Amidst the clamor over Apple's new devices, Mat Honan's personal essay on the quiet death of the iPod classic is a surprisingly affecting paean to individuality, freedom of information, and the single-use digital device as a window to one's soul.

Photo Credit: Freimut via flickr | CC BY-NC-SA 2.0

For ten years my iPod—in various incarnations—was my constant companion. It went with me on road trips and backpacking through the wilderness. I ran with it. I swam with it. (In a waterproof case!) I listened to sad songs that reminded me of friends and family no longer with me. I made a playlist for my wife to listen to during the birth of our first child, and took the iPod with us to the hospital. I took one to a friend's wedding in Denmark, where they saved money on a DJ by running a four hour playlist, right from my iPod. And because the party lasted all night, they played it again.

Everyone played everything again and again.

And now it's dead. Gone from the Apple Store. Disappeared, while we were all looking at some glorified watch.

In all likelihood we're not just seeing the death of the iPod Classic, but the death of the dedicated portable music player. Now it's all phones and apps. Everything is a camera. The single-use device is gone—and with it, the very notion of cool that it once carried. The iPhone is about as subversive as a bag of potato chips, and music doesn't define anyone anymore.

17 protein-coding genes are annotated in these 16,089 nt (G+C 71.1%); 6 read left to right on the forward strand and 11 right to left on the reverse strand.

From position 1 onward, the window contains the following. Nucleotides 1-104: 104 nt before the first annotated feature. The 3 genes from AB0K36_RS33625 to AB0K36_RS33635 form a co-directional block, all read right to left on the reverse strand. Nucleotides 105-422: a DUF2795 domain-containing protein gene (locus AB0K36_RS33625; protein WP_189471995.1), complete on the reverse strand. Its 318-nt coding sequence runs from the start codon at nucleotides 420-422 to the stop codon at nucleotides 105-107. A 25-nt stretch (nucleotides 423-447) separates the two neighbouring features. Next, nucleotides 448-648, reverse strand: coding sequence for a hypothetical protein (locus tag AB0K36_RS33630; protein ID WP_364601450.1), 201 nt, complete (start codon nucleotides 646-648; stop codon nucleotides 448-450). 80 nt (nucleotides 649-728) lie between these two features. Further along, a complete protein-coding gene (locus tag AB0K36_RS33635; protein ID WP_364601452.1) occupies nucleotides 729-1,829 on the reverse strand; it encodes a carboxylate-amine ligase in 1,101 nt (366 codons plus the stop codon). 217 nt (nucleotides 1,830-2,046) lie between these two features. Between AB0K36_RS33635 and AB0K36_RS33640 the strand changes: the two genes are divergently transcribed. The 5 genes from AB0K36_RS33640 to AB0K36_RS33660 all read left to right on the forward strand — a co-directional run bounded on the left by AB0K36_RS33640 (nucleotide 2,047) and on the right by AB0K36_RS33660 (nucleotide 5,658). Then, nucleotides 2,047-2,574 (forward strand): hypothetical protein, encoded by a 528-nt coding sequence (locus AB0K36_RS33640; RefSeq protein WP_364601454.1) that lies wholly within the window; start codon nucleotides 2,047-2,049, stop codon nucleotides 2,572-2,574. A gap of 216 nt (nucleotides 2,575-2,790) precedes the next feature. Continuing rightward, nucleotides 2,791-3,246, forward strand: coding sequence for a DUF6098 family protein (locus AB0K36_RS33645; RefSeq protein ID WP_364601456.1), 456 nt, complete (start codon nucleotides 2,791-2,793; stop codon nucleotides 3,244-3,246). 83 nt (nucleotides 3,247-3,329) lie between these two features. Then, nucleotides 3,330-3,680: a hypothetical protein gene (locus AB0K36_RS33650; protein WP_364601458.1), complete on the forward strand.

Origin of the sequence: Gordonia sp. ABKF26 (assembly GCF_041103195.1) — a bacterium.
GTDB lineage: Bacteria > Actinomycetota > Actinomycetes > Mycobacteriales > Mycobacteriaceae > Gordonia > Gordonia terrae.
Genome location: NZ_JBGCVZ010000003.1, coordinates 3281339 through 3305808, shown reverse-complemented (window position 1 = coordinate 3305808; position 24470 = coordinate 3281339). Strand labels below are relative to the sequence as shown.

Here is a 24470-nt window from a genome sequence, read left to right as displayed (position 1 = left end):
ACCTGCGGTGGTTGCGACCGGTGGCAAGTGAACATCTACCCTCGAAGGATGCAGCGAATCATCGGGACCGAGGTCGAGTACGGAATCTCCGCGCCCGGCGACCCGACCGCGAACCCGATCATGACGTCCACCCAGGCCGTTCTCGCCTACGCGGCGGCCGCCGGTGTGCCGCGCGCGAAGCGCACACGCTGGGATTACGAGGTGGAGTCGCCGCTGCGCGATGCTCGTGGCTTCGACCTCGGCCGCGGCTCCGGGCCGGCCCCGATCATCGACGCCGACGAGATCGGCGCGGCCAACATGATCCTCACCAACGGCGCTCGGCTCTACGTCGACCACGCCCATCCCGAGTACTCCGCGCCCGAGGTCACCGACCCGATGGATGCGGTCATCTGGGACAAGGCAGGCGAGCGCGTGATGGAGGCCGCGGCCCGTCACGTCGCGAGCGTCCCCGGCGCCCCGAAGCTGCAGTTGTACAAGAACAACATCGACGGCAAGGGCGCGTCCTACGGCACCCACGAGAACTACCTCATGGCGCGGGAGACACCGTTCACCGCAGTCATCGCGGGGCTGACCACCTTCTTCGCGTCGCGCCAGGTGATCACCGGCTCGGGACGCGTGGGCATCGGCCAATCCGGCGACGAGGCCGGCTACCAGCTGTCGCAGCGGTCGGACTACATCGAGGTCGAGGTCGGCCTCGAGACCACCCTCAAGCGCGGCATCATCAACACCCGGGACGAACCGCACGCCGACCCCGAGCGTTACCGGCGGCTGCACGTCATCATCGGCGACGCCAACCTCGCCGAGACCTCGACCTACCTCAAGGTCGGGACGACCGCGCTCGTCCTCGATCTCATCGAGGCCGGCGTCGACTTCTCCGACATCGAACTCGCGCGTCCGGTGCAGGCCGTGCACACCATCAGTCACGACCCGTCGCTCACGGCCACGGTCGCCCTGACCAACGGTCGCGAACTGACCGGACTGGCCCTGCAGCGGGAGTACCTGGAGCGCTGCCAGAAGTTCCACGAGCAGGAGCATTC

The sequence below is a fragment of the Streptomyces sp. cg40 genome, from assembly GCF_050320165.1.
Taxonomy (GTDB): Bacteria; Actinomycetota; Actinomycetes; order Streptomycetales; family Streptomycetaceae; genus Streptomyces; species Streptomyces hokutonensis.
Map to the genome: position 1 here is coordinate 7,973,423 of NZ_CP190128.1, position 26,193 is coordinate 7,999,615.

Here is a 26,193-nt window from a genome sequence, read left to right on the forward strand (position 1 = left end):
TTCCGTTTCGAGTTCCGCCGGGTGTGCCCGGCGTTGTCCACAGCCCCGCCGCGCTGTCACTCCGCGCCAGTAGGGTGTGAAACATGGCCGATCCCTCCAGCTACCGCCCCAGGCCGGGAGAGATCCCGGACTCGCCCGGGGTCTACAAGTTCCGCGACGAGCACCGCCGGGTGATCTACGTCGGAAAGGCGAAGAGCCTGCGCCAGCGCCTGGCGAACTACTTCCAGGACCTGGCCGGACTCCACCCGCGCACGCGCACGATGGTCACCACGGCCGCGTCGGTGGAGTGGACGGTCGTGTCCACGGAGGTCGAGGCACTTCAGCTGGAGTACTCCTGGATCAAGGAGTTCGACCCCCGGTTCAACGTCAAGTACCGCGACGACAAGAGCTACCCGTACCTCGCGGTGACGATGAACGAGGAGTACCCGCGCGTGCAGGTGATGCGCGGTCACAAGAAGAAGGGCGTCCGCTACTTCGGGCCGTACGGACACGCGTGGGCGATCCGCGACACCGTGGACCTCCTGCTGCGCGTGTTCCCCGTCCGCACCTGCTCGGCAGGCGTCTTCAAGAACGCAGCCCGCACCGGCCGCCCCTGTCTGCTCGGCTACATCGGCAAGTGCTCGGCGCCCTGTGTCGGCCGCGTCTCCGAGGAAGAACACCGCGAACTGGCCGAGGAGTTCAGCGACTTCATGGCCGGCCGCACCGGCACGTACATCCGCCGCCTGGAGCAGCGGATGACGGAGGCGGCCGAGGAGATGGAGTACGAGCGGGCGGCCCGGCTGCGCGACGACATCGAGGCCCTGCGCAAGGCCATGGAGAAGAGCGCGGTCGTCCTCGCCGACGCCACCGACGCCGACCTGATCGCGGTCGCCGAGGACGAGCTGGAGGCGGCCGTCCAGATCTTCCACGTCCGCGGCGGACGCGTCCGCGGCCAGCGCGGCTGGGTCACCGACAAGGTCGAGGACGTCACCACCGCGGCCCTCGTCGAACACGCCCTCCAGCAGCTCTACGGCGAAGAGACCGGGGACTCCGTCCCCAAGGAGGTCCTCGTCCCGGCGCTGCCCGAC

Soon there will be no such thing as your music library. There will be no such thing as your music. We had it all wrong! Information doesn't want to be free, it wants to be a commodity. It wants to be packaged into apps that differ only in terms of interface and pricing models. It wants to be rented. It wants to reveal nothing too personal, because we broadcast it to Facebook and we should probably turn on a private session so our boss doesn't see that we listen to Anaconda on repeat and think we're high at work. (Point of information: Why is he on Facebook at work?)

I'm not usually on board with this brand of nostalgia ("Oh, the strawberries don't taste as they used to," etc.), but I think Honan's touched on something genuine here. Go read the rest at Wired.